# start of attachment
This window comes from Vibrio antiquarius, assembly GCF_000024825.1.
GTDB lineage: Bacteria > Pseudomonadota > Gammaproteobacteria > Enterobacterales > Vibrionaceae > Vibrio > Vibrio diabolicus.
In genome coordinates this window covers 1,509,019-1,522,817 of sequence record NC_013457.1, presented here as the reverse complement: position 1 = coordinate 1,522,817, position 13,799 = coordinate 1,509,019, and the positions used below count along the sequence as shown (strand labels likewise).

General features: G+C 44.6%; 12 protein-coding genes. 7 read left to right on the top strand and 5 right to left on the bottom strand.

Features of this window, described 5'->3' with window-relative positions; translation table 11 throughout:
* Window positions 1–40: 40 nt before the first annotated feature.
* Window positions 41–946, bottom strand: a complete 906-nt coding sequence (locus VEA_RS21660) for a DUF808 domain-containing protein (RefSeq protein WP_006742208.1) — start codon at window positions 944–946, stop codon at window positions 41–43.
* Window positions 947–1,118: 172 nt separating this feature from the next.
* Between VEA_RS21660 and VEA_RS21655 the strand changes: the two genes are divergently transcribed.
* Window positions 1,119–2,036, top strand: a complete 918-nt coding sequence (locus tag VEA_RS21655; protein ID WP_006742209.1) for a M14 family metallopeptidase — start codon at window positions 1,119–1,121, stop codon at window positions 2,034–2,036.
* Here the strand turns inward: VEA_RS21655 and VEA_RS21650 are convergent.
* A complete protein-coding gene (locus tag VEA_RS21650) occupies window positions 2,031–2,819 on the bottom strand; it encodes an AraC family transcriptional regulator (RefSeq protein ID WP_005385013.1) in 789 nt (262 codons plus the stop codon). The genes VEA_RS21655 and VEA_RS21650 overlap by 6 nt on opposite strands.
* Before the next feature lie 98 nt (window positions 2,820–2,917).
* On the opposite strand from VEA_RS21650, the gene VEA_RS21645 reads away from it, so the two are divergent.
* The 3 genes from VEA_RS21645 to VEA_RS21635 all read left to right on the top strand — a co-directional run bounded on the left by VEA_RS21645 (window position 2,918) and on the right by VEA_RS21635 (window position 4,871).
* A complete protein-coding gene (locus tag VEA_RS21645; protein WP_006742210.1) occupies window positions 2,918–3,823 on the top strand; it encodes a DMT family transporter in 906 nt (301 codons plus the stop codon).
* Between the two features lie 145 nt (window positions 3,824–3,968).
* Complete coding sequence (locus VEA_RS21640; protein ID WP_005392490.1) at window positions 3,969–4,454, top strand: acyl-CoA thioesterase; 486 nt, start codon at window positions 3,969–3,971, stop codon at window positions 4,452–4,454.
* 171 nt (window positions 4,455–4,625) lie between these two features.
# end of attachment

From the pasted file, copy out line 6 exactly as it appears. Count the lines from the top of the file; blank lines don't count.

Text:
* Window positions 1–40: 40 nt before the first annotated feature.